I have everything else this Jersey band's ever released, so how does this new record, "Handwritten," stack up? It's just as good. Since this is their major label debut, it sounds just a bit more slick, but that was expected, really.
Otherwise, it sounds like another great Gaslight Anthem record. I am in love with "45," the lead single, and the title track – both have intense lyrics with an incredible beat and energy.
But the best song on the album is "Here Comes My Man." It kicks off with a Wall of Sound/"Be My Little Baby" throwback, but then the song begins to chug along, calming down only for the chorus: "Singing, oh sha la la, oh, sha la la/Listen, honey, here comes my man." It just sounds so classic.
Other favorite tracks include "Biloxi Parish," "National Anthem," "Howl" and "Mulholland Drive."
The Gaslight Anthem's music doesn't dramatically change from record to record; the band basically either rocks a little harder or a lttle less on each one. But on every record, they offer up solid melodies and lyrics, and this one's no different. Don't expect anything other than more of the same Gaslight Anthem you'v heard before. That may disappoint some, but for a big fan like me, I find it comforting. This band is consistent.
OK guys, here's my ONE complaint...
There are three bonus tracks, and two of them are – and I NEVER thought I'd say this about Gaslight Anthem – some of the worst songs ever. "Blue Dahlia" sounds like a very young, immature band who doesn't have it together. There's great energy, but just sounds wrong.
*Update: I complained about "Sliver" – complaining about the lyrics, etc., – and then a friend clued me in that it's a Nirvana cover. Duh. It was obviously never a favorite Nirvana song (I always skipped it), so I certainly don't like this cover... oh well.
The one good bonus track, and worth your $1.29, is a cover of Tom Petty & the Heartbreakers' "You Got Lucky." It's straightforward and really good.
Otherwise...well... thank goodness for songs like "Here Comes My Man," which make up for those two mistakes.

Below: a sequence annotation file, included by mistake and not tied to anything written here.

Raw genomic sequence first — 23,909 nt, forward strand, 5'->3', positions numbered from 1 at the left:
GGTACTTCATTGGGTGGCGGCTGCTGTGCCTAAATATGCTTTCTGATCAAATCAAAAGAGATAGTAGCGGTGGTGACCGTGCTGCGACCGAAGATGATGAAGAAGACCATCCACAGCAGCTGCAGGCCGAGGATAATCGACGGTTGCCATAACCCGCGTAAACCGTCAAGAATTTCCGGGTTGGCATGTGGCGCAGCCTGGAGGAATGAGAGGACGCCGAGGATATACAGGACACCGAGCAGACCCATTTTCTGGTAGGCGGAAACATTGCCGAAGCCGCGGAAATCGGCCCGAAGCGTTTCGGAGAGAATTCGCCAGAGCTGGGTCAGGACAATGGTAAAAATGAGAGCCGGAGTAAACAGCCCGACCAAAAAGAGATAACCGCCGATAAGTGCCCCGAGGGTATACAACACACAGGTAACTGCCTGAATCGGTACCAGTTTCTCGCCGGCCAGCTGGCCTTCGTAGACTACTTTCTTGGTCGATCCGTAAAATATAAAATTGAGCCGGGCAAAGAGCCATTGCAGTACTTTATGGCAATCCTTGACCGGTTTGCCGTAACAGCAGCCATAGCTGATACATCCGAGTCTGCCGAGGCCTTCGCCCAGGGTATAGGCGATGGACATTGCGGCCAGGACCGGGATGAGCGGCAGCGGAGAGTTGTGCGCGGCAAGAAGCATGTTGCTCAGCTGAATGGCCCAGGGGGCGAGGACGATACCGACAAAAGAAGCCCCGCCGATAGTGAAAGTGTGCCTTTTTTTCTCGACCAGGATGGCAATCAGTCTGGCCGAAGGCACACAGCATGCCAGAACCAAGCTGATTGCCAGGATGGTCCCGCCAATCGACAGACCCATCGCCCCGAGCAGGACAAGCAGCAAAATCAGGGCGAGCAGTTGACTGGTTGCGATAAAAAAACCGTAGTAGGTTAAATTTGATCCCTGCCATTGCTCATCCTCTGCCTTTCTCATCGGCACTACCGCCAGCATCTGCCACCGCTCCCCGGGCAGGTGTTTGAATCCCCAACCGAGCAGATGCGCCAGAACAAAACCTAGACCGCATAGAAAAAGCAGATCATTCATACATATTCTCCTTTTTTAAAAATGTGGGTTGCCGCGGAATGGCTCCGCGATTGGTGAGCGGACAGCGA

What are you listening to these days?
Is it just me, or does Fleetwood Mac get covered, like, a lot?
"Just Tell Me That You Want Me: A Tribute to Fleetwood Mac" is the second Fleetwood Mac covers record I've ever purchased (anybody else remember "Legacy: A Tribute to Fleetwood Mac's 'Rumours'"? Came out in the late 90s and featured Matchbox Twenty, Duncan Sheik, The Corrs, the Goo Goo Dolls and other bands you'd expect on a late 90s tribute record).
This new release, which came out this month, features tracks that span Fleetwood Mac's career, and the artists are mostly indie: MGMT, Best Coast, Gardens & Villa, Karen Elson and the Crystal Ark.
Some of them are so incredibly perfect and spot-on, I couldn't have wished for a better cover/artist match-up. See "Landslide," performed by Antony of Antony & the Johnsons. His voice is incredible, and while he could easily oversing that song, he doesn't. It's simple and gorgeous and perfect.
Another gorgeous, simple cover is Lykke Li's "Silver Springs." She gives it an ethereal feel, making an already-beautiful song almost heavenly.
I'm a big fan of Best Coast, so I love their weird little take on "Rhiannon." The song is so witchy and mysterious in the hands of Nicks and Co., but Best Coast turns it into a sunny, summery jam. Never thought I'd want to roller skate or skip to "Rhiannon," until now.
Another band I love, The Kills, takes a Fleetwood Mac classic and flips it on its head. The Kills makes "Dreams" sound dirty, sleazy and grimy – ya know, like a really good Kills song. It's awesome to hear.
I think it's interesting, too, how each band makes the songs sound like they're theirs, yet somehow you can always tell it's a Fleetwood Mac song. Maybe it's in the melody or lyrics or something, but it almost always feels like a Fleetwood Mac song being covered by (insert artist here).
That "Legacy" covers record now sounds laughingly SO NINETIES when you listen to it today, and this one will definitely sound SO 2010S in about 20 years. Know that going into this one.
Some covers are totally forgettable, some are awesome, some are just eh.
It's a mixed bag, but not a bad one.
The only other new music I am totally amped about is "Elephant" by Tame Impala. This is the new single off the band's upcoming record, "Lonerism," out in October. Had I just heard how the band describes itself – as "psychedelic hypno-groove melodic rock music" – I would've never actually listened to it. But a friend turned me on to them by saying, "John Lennon is risen."
Think of the Beatles during their "Strawberry Fields Forever" days – that's Tame Impala.
I have yet to hear a bad song by this band; its first record, "Innerspeaker," was one of my favorites a couple of years ago.
"Elephant" is so much fun to hear. If you like psychadelic rock even a little bit – remember! Beatles reference! – give this band a try. I cannot stop listening to this song right now.
What are you listening to these days?